Solution Path:

Microsoft has released IIS updates to fix this vulnerability. IIS administrators should download, test and deploy the corresponding update as soon as possible, or let Windows Update do it for you:

For All WatchGuard Users:

WatchGuard’s HTTP-Server proxy action allows you to control many aspects pertaining to the HTTP requests you accept to your web server. In some cases, this control can allow you to configure your proxies in ways that prevent certain types of attacks from succeeding. However, neither Microsoft, nor this flaw’s original discoverer, have disclosed enough technical detail about this flaw for us to say whether or not our proxy can help. If we do learn technical details that suggest our proxies do help, we’ll update this alert. However for now, Microsoft’s patches are your primary recourse.

Status:

Microsoft has released updates to correct this vulnerability.

References:

  • Microsoft Security Bulletin MS10-65

This alert was researched and written by Corey Nachreiner, CISSP.

Remote IIS Code Execution Flaw Affects Only Select Web Servers

Summary:

  • This vulnerability affects: IIS 6.0, 7.0 and 7.5
  • How an attacker exploits it: By sending a specially crafted HTTP request
  • Impact: In the worst case, an attacker can gain complete control of your IIS server
  • What to do: Install Microsoft’s IIS updates, or let Windows Update do it for you

Exposure:

Microsoft’s Internet Information Services (IIS) is one of the most popular web servers used on the Internet. All server versions of Windows come with IIS, though some of its services may not start by default.

In a security bulletin released as part of Patch Day, Microsoft describes an unpatched code execution vulnerability in IIS. The flaw has to do with IIS’ inability to allocate memory properly when handling certain types of authentication information received from a client. By sending a specially crafted HTTP request containing such authentication information, a remote attacker could exploit this vulnerability to execute code on your IIS server with the privileges of the IIS Worker Process Identity (WPI). According to Microsoft, WPI has the same privileges as a Windows’ Network Service account by default. However, in some cases, IIS administrators may give WPI administrative privileges to get their web applications to work. In these cases, the attacker could leverage this IIS vulnerability to gain complete control of your web server.

Though this vulnerability sounds extremely serious, a few mitigating factors significantly lessen its severity. First of all, your IIS server is only vulnerable to this flaw if you’ve installed an add on feature called Extended Protection for Authentication. This add on came with a non-security update referred to in this Microsoft Knowledge Base article. Furthermore, even if you’ve installed this update, Extended Protection for Authentication is not enabled by default; you’d actually have to enable the component first. Finally, even if you’ve installed and enabled this optional component, Microsoft claims only authenticated attackers can exploit this vulnerability. Meaning, only users with valid account on your website could exploit this flaw.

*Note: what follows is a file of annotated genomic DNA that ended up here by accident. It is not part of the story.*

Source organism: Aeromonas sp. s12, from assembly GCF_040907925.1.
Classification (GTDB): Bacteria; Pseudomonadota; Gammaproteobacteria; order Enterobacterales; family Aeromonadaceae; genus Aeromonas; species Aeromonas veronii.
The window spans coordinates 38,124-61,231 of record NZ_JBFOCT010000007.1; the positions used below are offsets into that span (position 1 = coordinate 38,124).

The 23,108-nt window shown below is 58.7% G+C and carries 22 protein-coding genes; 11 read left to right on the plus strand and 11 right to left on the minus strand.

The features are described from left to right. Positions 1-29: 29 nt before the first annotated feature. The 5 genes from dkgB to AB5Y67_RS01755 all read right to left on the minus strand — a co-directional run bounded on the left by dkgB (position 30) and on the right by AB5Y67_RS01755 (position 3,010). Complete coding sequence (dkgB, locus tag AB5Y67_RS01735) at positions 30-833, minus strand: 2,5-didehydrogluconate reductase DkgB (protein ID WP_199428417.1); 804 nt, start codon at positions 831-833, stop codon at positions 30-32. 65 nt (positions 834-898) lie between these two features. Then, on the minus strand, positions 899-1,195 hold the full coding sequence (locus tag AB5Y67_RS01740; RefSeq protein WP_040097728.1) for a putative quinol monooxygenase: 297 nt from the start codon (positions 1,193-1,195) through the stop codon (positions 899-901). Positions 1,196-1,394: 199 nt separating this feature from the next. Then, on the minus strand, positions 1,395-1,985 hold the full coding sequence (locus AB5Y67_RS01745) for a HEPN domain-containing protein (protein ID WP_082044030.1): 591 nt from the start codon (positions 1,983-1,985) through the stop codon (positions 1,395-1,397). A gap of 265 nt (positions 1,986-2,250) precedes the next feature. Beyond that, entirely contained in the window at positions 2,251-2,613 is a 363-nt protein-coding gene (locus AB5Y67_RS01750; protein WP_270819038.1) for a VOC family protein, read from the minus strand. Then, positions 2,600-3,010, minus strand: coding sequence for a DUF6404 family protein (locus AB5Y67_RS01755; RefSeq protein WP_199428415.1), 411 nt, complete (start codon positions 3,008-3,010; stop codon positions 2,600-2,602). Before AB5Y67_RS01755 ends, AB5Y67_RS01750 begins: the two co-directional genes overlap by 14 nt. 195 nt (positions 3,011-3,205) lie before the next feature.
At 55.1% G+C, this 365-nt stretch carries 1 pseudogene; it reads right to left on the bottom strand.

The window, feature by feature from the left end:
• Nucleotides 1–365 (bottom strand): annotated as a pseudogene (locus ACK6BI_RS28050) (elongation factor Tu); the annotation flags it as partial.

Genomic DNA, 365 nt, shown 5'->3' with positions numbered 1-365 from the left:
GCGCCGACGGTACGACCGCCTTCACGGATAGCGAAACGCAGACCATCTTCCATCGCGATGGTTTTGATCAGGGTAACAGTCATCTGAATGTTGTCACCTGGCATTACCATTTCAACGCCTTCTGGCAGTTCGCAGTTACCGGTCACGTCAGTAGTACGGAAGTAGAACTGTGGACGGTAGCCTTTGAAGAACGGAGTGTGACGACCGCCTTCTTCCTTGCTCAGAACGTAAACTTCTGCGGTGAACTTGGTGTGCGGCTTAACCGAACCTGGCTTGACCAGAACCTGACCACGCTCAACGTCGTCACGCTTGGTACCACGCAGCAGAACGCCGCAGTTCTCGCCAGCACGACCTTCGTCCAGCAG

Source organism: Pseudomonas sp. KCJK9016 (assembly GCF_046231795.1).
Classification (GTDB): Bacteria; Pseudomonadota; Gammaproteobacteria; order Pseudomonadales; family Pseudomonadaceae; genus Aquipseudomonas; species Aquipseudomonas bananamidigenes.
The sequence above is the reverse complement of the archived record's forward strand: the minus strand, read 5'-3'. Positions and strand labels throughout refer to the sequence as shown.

Though the mitigating factors above significantly limit the severity of this vulnerability to average IIS administrators, this flaw does pose a very high risk to the IIS administrators that do use Extended Protection for Authentication. Whether or not you’re one of those administrators, we still recommend you apply Microsoft’s IIS update as soon as possible.

Solution Path:

Microsoft has released IIS updates to fix this vulnerability. IIS administrators should download, test and deploy the corresponding update as soon as possible, or let Windows Update do it for you:

For All WatchGuard Users:

WatchGuard’s HTTP-Server proxy action allows you to control many aspects pertaining to the HTTP requests you accept to your web server. In some cases, this control can allow you to configure your proxies in ways that prevent certain types of attacks from succeeding. However, neither Microsoft, nor this flaw’s original discoverer, have disclosed enough technical detail about this flaw for us to say whether or not our proxy can help. If we do learn technical details that suggest our proxies do help, we’ll update this alert. However for now, Microsoft’s patches are your primary recourse.

Status:

Microsoft has released updates to correct this vulnerability.

References:

  • Microsoft Security Bulletin MS10-40

This alert was researched and written by Corey Nachreiner, CISSP.